Human Immunodeficiency Virus–Associated Pulmonary Arterial Hypertension Diagnosed Postpartum

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Abstract

BACKGROUND:

Human immunodeficiency virus (HIV) is a significant risk factor for pulmonary arterial hypertension. There is a significant added risk for maternal mortality when superimposed on the physiologic changes of pregnancy.

CASE:

A 37-year-old HIV-positive woman underwent caesarean delivery at 27 weeks of gestation for chorioamnionitis and malpresentation after premature rupture of membranes. Postpartum, she was diagnosed with HIV-associated pulmonary arterial hypertension, which was managed successfully with sildenafil and ambrisentan.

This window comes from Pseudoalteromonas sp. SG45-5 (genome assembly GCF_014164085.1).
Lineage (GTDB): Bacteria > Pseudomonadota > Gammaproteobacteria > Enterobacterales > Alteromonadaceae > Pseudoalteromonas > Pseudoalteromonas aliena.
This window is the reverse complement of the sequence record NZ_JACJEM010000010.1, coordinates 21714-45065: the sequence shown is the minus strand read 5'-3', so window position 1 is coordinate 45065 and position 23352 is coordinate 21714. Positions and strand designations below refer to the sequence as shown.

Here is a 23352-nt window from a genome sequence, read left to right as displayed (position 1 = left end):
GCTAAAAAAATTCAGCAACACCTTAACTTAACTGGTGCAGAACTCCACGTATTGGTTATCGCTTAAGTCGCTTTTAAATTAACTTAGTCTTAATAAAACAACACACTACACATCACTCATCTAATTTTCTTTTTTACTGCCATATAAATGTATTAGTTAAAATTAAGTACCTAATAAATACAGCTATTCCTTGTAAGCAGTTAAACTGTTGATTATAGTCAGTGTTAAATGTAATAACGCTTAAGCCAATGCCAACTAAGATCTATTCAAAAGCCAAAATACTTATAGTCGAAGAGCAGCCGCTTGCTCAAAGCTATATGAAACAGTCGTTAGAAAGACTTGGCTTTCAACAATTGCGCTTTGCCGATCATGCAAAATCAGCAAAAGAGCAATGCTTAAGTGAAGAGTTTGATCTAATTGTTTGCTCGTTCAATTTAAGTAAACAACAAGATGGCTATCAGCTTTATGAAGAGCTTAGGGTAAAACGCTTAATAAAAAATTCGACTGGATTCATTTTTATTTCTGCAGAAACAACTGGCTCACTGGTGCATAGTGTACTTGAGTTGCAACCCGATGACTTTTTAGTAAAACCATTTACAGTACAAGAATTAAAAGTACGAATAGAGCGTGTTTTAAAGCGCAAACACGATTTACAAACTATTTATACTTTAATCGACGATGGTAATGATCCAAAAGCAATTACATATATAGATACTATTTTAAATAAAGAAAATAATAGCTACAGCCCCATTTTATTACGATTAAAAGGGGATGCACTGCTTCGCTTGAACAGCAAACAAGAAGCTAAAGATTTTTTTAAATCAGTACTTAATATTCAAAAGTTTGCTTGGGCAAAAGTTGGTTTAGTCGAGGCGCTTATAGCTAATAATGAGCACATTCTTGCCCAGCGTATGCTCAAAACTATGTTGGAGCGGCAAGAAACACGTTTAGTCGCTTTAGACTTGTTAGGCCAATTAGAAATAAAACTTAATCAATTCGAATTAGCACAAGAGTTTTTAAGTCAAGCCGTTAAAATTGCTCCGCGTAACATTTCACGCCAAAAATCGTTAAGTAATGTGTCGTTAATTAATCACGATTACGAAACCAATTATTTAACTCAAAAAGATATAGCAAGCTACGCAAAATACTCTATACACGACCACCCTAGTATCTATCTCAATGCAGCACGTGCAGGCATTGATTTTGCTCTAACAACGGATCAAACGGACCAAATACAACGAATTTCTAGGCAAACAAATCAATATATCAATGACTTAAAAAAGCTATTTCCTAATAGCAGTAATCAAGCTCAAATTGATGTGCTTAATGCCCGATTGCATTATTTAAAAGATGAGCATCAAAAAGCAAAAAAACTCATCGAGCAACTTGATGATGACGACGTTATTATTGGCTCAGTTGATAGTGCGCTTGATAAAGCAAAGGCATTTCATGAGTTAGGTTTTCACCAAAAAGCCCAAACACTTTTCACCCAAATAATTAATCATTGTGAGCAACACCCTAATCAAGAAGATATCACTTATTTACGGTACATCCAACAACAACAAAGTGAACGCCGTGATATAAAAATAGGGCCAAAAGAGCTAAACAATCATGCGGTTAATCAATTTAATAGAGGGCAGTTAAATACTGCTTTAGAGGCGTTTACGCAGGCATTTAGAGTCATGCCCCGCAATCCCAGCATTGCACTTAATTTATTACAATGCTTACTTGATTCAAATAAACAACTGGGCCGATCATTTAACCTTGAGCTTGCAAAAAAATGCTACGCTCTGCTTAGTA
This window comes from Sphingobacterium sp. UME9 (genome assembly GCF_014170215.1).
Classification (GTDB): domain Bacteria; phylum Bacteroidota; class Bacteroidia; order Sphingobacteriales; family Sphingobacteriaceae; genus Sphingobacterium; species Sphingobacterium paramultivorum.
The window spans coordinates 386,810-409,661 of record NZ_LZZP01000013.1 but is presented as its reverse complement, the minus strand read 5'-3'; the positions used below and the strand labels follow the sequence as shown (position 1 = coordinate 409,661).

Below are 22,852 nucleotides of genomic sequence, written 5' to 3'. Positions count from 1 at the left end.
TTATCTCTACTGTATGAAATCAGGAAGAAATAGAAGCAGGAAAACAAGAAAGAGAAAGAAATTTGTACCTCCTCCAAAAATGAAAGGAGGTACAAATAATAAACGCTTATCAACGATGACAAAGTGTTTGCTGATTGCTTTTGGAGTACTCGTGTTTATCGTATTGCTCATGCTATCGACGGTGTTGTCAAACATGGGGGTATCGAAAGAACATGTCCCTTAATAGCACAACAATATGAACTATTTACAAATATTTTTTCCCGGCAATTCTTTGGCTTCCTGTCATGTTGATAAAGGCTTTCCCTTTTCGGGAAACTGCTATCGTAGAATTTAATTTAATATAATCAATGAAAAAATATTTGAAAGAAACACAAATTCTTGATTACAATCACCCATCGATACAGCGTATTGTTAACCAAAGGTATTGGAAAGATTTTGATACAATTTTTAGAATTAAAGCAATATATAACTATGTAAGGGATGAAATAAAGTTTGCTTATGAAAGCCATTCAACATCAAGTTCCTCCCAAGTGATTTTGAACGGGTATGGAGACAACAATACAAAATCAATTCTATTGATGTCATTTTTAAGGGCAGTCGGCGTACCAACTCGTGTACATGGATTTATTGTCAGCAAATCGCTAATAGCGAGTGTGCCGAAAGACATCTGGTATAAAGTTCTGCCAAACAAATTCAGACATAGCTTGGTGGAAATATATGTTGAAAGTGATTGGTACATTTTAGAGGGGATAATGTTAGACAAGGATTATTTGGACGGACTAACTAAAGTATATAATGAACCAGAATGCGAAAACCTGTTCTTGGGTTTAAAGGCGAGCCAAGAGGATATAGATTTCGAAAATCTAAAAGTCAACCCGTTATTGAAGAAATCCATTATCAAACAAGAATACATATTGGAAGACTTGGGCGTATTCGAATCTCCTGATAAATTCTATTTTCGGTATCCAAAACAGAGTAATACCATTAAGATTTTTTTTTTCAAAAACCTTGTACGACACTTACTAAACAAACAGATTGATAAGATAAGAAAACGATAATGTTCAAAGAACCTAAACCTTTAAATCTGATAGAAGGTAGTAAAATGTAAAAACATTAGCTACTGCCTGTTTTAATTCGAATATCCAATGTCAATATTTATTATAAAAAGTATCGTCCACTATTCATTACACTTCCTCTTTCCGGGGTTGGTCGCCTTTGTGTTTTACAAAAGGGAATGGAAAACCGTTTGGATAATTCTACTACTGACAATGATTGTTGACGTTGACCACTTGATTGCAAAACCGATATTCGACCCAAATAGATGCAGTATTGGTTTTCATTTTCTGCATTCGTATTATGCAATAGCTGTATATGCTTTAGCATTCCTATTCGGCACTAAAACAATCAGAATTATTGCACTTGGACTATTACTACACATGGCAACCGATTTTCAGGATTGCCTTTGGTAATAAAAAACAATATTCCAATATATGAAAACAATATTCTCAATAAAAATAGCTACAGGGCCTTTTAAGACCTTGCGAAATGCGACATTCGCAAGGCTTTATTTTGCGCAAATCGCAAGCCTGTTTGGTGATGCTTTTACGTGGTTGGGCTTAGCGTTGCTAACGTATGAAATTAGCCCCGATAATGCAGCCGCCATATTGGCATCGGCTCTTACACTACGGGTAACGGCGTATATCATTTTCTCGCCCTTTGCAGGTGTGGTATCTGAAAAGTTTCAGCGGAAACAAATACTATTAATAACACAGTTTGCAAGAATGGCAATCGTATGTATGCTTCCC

CONCLUSION:

Pulmonary arterial hypertension associated with HIV is a life-threatening complication that may occur in pregnant women with HIV. The rarity of the condition, overlapping with symptoms commonly seen in pregnancy, and its broad differential diagnosis may confound the diagnosis. Prompt recognition and therapy are required to optimize clinical outcomes.

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